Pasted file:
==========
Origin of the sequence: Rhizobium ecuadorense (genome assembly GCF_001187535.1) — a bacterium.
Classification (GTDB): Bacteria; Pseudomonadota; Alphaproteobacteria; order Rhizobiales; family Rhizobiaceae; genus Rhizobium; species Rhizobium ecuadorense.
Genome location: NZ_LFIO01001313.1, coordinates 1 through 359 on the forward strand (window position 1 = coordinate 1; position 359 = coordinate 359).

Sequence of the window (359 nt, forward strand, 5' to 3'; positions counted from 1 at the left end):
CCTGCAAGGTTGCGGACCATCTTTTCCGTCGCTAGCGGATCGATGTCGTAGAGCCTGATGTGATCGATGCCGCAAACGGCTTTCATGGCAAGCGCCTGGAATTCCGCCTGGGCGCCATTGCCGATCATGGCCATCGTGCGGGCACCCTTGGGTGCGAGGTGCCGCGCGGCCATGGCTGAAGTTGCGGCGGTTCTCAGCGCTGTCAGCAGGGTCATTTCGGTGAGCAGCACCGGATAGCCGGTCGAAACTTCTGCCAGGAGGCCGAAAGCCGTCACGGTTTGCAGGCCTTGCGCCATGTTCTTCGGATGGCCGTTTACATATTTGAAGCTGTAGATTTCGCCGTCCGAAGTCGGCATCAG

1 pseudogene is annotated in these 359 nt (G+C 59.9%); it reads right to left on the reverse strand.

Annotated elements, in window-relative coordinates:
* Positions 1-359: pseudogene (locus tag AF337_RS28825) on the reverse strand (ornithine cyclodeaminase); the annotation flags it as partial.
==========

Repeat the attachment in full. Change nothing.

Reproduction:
Origin of the sequence: Rhizobium ecuadorense (genome assembly GCF_001187535.1) — a bacterium.
Classification (GTDB): Bacteria; Pseudomonadota; Alphaproteobacteria; order Rhizobiales; family Rhizobiaceae; genus Rhizobium; species Rhizobium ecuadorense.
Genome location: NZ_LFIO01001313.1, coordinates 1 through 359 on the forward strand (window position 1 = coordinate 1; position 359 = coordinate 359).

Sequence of the window (359 nt, forward strand, 5' to 3'; positions counted from 1 at the left end):
CCTGCAAGGTTGCGGACCATCTTTTCCGTCGCTAGCGGATCGATGTCGTAGAGCCTGATGTGATCGATGCCGCAAACGGCTTTCATGGCAAGCGCCTGGAATTCCGCCTGGGCGCCATTGCCGATCATGGCCATCGTGCGGGCACCCTTGGGTGCGAGGTGCCGCGCGGCCATGGCTGAAGTTGCGGCGGTTCTCAGCGCTGTCAGCAGGGTCATTTCGGTGAGCAGCACCGGATAGCCGGTCGAAACTTCTGCCAGGAGGCCGAAAGCCGTCACGGTTTGCAGGCCTTGCGCCATGTTCTTCGGATGGCCGTTTACATATTTGAAGCTGTAGATTTCGCCGTCCGAAGTCGGCATCAG

1 pseudogene is annotated in these 359 nt (G+C 59.9%); it reads right to left on the reverse strand.

Annotated elements, in window-relative coordinates:
* Positions 1-359: pseudogene (locus tag AF337_RS28825) on the reverse strand (ornithine cyclodeaminase); the annotation flags it as partial.